The second piece is, how are you going to tackle retirement? Not to bring it up again, but that goes back to the you vs. me vs. us. Are we planning on retiring on one pot of money or am I retiring on my money and you're retiring on your money? If the goal is to retire on the same bucket of money, we want to be sure that we're maximizing all of the retirement options available to us through our employer. That means really trying to get as much money away for the family in order to be able to retire successfully once you do decide that it's time to retire.
What would you say is the best way to manage assets and debts in a post-divorce remarriage?
[Carney] The first step is you really need to determine your why. Why are you saving money? What's the point? Really when you think about things with the end in mind, that helps us build a better strategy. We always talk about creating a bucket system for when you plan to use money and really break in your money and your investment strategy into timeframes.
We would say your first bucket would be zero to three years. That would include your emergency reserve fund, which should be roughly three to six months of expenses. Also, any goals that you have in the next three years. Are you going to buy a new house? Are you going to buy a vacation home? Are you going to redo your kitchen?
Anything in that bucket has to be invested conservatively or put completely into a savings account and then you go to the next bucket, which would be a mid-range bucket. Any goal that's three to 15 years out – and that would have a different investment strategy – and then finally long-term, and oftentimes that's retirement money. That could be your most aggressive bucket of money because you have the longest amount of time to be able to overcome the downturn in the market.
So being able to create an investment strategy based off of when you plan to use your money is really the way that most second marriages can be successful long-term.
The other thing is you really want to create a family, what we call, investment policy statement. That allows us to say, “This is our strategy. We're going to be completely strategic and tactical in the way that we attack investments,” so that really prevents emotions from coming into play. Emotions can really wreak havoc on an investment strategy, especially when the market goes down.
Most of the time, it does cause people to make rash decisions about what they want to do with their money or their investments. If you have a written-out investment policy statement, it allows you to go back to that when the market's going haywire and say, "Oh, this is our strategy. This is why we decided to go in this direction. This is the plan that we came up with. We're going to stick to it no matter what happens with the market."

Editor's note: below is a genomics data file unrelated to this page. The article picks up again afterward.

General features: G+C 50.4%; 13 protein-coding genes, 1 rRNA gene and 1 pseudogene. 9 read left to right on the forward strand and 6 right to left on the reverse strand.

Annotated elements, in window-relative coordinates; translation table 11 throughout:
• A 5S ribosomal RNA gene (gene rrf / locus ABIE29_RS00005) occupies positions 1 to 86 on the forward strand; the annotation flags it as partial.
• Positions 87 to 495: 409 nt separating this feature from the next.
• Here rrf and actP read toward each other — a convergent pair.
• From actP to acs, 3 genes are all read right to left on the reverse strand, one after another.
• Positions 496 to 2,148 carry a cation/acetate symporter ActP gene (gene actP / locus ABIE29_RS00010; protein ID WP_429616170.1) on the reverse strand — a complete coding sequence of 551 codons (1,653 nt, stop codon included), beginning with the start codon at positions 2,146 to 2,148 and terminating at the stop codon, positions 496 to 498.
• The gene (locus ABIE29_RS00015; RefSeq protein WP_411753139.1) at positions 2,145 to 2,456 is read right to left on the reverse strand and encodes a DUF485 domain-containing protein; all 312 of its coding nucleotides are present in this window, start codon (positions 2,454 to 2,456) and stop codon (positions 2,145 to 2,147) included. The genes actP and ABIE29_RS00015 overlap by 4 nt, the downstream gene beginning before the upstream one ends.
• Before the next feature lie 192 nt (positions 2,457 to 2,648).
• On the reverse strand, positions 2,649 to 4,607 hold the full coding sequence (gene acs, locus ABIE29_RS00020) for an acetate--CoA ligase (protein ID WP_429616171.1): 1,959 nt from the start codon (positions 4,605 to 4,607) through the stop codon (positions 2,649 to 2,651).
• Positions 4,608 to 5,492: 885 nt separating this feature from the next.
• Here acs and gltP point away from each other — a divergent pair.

Being able to remove that emotional, or that behavioral, finance aspect out of it really can help things from an investment management perspective.
This is an open-ended question, but are there other financial situations to consider for those that are in this circumstance of moving into a second marriage?
[Carney] I would say the biggest one is in the event that your next spouse, when we go into a second marriage situation, if one spouse is significantly older than the other that creates unique planning issues and what sometimes will happen is when you're talking about retiring, you may have one person retiring 10, 15, or 20 years before the other spouse. That creates a special planning situation.
The other aspect that falls into that is likely the older spouse is going to die before the younger spouse, and we want to make sure that we have enough money in place that, if that surviving spouse is 20 years younger, they have enough money to live for an extended period of time. That's one of the really big planning issues with second marriages that we see, and being able to make sure that you have enough money for the years required to either retire or post death.
For the couple that's planning for a second marriage, what would you say is a final takeaway here? What's your most important financial recommendation for that couple?
[Carney] I can't stress enough the importance of having upfront and candid conversations before you get married. Being able to be completely upfront and honest about everything that's going on financially really will set the marriage up to be successful.
One of the top five reasons that people get divorced is due to finances. If you tackle everything upfront before the wedding, it really will have great benefits long-term. The one thing that I always will say is you really want to let all of the skeletons out of the closet.
Do you have a bankruptcy in your past? Have you had a house foreclosed on? Is your credit horrible? Are you afraid to invest money? What are your overall feelings about money? Are you a spender? Are you a saver? If you can have this upfront and open dialogue and really be able to have the marriage be started on the right foot, and finances do play a role in marriage. Money is a key ingredient in any marriage, and how you handle it, and the structure that you have behind it. If you come up with a plan before you get married, there can't be any surprises and we all know how most people hate surprises.